Hi Paul,

I was puzzled by the example itself; hopefully it is really just an
example:

1) Why do you have a vector of char* instead of std::vector<string> in
C++?  In this case you don't get the advantage of the string copy
constructor when you call the push_back() on the vector, which then
requires you to store the corresponding VALUE.

2) Why do you want store the char* of the VALUE instead of the VALUE
itself?  You can then store the VALUE in a global ruby array instead of a
global vector so that you don't need rb_global_variable(&argv[0]).

3) By its name, rb_global_variable() is supposed to store a C global
variable (of type VALUE); so when we call rb_global_variable() for a
temporary C variable, at that point the C code design is questionable.

Therefore, based on 1), 2), and 3) I don't see any problem that
rb_global_variable() (or rb_gc_register_address()) stores VALUE* instead
of VALUE.

Finally, if there is a technique that can track this kind of bug down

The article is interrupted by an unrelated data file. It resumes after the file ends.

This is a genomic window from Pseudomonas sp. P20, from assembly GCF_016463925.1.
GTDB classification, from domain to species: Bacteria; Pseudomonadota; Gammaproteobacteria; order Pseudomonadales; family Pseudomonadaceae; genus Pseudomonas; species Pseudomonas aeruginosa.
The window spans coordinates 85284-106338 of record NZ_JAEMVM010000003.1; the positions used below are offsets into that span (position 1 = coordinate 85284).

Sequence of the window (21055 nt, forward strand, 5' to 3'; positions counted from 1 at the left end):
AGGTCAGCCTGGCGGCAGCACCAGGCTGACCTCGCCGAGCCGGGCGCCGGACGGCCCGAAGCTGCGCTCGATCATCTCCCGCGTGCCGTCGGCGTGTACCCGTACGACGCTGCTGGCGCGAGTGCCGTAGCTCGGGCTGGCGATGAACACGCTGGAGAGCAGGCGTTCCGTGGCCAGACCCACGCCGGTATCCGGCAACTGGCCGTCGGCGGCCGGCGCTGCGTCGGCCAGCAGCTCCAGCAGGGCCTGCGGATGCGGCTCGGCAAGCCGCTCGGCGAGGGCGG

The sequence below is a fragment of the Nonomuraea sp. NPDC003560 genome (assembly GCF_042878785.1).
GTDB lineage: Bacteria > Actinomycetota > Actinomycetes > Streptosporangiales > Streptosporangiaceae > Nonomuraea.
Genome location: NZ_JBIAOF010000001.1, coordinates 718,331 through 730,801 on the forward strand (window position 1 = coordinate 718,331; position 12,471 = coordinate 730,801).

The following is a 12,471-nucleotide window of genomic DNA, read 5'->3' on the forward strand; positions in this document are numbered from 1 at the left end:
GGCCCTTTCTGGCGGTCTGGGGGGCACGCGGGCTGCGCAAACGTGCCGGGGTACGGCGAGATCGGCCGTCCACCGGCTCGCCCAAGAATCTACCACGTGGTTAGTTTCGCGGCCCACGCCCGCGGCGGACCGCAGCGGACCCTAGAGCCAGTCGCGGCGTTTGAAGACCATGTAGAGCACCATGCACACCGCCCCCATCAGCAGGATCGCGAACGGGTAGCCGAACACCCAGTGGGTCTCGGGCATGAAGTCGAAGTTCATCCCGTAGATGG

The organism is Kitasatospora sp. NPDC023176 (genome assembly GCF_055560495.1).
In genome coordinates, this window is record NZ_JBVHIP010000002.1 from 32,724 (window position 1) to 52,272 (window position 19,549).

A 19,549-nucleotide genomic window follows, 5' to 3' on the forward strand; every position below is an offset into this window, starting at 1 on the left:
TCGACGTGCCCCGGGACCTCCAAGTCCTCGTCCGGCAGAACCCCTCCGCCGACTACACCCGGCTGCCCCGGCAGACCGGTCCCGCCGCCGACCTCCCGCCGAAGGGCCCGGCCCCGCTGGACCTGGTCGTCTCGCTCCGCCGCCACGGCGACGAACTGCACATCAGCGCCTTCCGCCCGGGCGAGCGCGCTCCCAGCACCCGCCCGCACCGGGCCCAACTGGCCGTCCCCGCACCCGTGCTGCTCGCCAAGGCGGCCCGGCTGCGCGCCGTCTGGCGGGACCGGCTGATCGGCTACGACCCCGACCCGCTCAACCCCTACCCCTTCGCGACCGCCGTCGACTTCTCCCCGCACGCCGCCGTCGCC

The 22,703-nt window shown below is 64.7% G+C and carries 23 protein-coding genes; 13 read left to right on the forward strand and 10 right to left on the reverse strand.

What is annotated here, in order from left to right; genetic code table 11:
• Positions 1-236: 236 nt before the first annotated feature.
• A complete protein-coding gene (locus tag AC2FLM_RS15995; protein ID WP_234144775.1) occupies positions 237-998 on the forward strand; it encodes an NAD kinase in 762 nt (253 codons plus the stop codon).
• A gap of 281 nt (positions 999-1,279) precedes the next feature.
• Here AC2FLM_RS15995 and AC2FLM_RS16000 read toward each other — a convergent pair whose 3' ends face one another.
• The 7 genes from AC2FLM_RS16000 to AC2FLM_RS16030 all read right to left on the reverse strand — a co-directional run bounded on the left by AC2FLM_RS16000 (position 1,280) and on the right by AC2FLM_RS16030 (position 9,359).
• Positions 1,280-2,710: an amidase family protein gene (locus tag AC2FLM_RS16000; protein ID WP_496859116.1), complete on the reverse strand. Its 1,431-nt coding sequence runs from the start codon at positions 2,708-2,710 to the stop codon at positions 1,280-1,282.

easily, please let us all know, since it will make C programming in
Ruby much safer (and much more fun :) ).

Regards,

Bill
====================================================================
Paul Brannan <pbrannan / atdesk.com> wrote:
> We ran into a problem today with the garbage collector (caused by our
> own bug).  We had a function that did something like this:
>   std::vector<char *> foo;
>   void func(int argc, VALUE * argv, VALUE self) {
>     foo.push_back(STR2CSTR(argv[0]));
>     rb_global_variable(&argv[0]);
>   }

> This is a bug, because once the function returns, argv[0] is invalid,
> and global_List contains an invalid VALUE* that may or may not point to
> the VALUE we want to keep global.  When the GC tries to mark this
> VALUE*, it ends up marking an invalid object.

> So my question is: why does rb_gc_register_address() store VALUE*'s
> instead of VALUE's?  I suppose that if it stored a VALUE, then it would
> be possible to register an object as a global but not keep a reference
> to that object; this may not be desirable.  In our case, though, we just
> wanted the string to remain valid.

> If I do have a bug like this in the future, what techniques can I use to
> track it down?

> Paul